And a very good meeting it was, too, with two proponents of the Anglo-American understanding and special relationship, Andrew Roberts and Irwin Stelzer, on parade. Andrew Roberts talked mostly about his latest book, “Masters and Commanders: How Roosevelt, Churchill, Marshall and Alanbrooke Won the War in the West 1941 – 45”, which sounds fascinating and I shall read it just as soon as I have finished Mr Roberts’s last tome “A History of the English-Speaking People since 1900”. And no, I am not envious of his amazing capacity for work, not at all. Grrr.
For the purposes of this blog I shall concentrate on what Irwin Stelzer said about American politics and economic possibilities as well as Andrew Roberts’s comments on that subject rather than the latter’s amusing description of the clash between those four titans.
So, first things first. Dr Stelzer does not think the presidential election is in the bag, however much the Europeans and by that he means the British, as well, may wish it. My own feeling is that the Europeans, including the British know precious little about what is going on in the presidential election as they rely on the European/British media, which is almost completely pro-Obama (as it was almost completely pro-Kerry) and publishes stories that are several days out of date. Thus, there are still articles wittering about Sarah Palin being made fun of by some ridiculous comedienne and how that hurts the McCain/Palin ticket while the story is that Palin is attracting many thousands to her meetings and is doing far more news interviews than any other candidate.
As Dr Stelzer said, if you watch the BBC you will think that Obama is already president. Last time, he added, he did follow the election on the BBC and he did not realize till about spring that Kerry had lost. That was a semi-joke.
The polls, endlessly referred to, are somewhat volatile in this election as Glenn Reynolds of Instapundit keeps saying. They are also a lot closer than the headlines would lead us to believe.
On the other hand, it is more than probable that Congress will go Democrat, so what will happen if Obama wins and there is a clean sweep of the legislative and executive, shortly to be followed by the judiciary, as Supreme Court judges die or retire and new ones are appointed?
Let’s get the most worrying Obama promise out of the way first, though it is an internal American matter and that is the abolition of secret ballot in the unions. If this is passed and, given the Democrats’ reliance on the unions it probably will be, this will be a seriously regressive step in business development.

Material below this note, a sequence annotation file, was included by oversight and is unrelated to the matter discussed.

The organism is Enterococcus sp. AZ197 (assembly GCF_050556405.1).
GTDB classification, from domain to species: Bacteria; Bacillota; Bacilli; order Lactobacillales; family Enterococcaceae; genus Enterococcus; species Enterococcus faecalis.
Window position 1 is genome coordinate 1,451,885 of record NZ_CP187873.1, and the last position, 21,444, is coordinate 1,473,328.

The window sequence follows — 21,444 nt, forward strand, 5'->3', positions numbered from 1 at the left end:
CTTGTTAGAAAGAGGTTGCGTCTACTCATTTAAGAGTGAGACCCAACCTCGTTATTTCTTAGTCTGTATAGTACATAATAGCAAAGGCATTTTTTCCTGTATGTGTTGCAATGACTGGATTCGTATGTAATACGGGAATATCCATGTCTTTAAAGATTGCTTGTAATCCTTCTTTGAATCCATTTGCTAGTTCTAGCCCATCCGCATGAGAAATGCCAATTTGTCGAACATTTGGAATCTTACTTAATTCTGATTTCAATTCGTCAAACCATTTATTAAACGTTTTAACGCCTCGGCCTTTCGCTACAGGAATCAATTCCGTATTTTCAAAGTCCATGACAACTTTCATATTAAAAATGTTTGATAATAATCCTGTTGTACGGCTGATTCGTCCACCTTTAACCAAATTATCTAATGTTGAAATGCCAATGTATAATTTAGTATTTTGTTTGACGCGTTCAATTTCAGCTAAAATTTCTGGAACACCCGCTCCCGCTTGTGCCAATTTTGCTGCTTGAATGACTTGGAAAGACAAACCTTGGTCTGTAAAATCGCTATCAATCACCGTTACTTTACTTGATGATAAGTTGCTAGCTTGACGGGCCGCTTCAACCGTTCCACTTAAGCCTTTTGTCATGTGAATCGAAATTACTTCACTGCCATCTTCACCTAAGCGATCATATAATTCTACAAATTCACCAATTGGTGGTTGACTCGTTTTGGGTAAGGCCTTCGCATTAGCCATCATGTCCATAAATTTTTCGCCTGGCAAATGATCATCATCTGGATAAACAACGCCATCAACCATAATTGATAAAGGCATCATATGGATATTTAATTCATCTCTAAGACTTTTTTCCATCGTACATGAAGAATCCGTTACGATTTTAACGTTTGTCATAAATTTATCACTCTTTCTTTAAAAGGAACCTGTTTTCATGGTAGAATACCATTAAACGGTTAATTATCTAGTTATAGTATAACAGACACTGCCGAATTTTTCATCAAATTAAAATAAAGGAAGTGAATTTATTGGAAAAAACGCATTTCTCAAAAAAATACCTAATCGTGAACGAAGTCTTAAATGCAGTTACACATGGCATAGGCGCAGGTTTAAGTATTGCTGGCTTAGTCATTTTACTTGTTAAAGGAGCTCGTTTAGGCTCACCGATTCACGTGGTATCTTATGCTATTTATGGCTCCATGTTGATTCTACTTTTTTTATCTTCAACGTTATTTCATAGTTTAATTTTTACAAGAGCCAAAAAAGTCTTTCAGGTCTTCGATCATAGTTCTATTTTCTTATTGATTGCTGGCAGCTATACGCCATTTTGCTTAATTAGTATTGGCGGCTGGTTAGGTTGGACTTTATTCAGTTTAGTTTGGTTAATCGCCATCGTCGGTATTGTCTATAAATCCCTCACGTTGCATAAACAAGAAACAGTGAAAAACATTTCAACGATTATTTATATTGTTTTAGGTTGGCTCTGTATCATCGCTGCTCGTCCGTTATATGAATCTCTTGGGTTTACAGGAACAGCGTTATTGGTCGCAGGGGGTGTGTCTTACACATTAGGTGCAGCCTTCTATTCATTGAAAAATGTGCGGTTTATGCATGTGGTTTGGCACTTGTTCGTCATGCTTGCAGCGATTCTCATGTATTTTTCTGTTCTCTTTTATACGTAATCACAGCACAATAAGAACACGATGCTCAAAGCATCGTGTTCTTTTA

So what might an Obama presidency mean for Britain and Europe and will all those who wish for it be happy with it? Obviously, all prediction is guessing on the basis of past performance and there is precious little of it in Obama’s case. There are all those buddies of his, starting with Bill Ayers, and his unfortunate admission to Joe the Plumber that he is looking to raising taxes on small to medium-sized businesses in order to redistribute. In connection with that there is the extraordinary notion of “tax credits” to people who do not pay tax as those who earn $50,000 and under do not in America. That “tax credit” will be a hand-out and someone has to pay for it and for the officialdom that will be redistributing the money. So, the economic situation looks a little bleak, though Dr Stelzer pointed out quite correctly that the American economy is a good deal more flexible even now than European or British. Furthermore, the American bail-out (larger than fist defined, naturally enough) will be the equivalent of something like 5 per cent of GDP. The German bail-out will be the equivalent of 16 per cent of GDP and Supergordon Brown’s British bail-out, with which Dr Stelzer does not totally disagree, will be the equivalent of 30 per cent of GDP. Not good.
However, it is the foreign policy that really matters in the case of the President and Obama is likely to be highly protectionist, which will not be good for America but will be even worse for others. The union bosses will do well, though.
His idea of soft diplomacy and working through multilateral, i.e. transnational organizations bodes no good as it recalls the disastrous presidency of Jimmah Carter. In fact, many things about Obama brings that to mind.
The problem, as far as those pro-Obama Brits and Europeans might well find, is that he will most probably will be as isolationist as they would like him to be. That means the Europeans will now be expected to contribute more to the campaign in Afghanistan as Iraq will, most probably, be relatively sorted in the near future. The Obama-bots are not going to like that. Nor will an isolationist America be particularly popular with those countries and people who behave like teenagers – demand all kinds of rights and privileges in the certain knowledge that when things start getting difficult the parents will turn up to deal with problems. What if those parents, i.e. the Americans refuse to turn up?
America is likely to recover from the recession faster than either Britain or Europe and will remain the world’s superpower for the foreseeable future, no matter what some overwrought journalists and analysts might say. I was particularly delighted with Dr Stelzer’s prediction that the GOP’s 2012 candidate is likely to be Governor Sarah Palin. The other side may well field Hillary Clinton. How much fun is that going to be?
In the meantime, instead of gloating over America’s problems or wishing a disastrous left-wing presidency on it, we should start thinking seriously what our future is likely to be.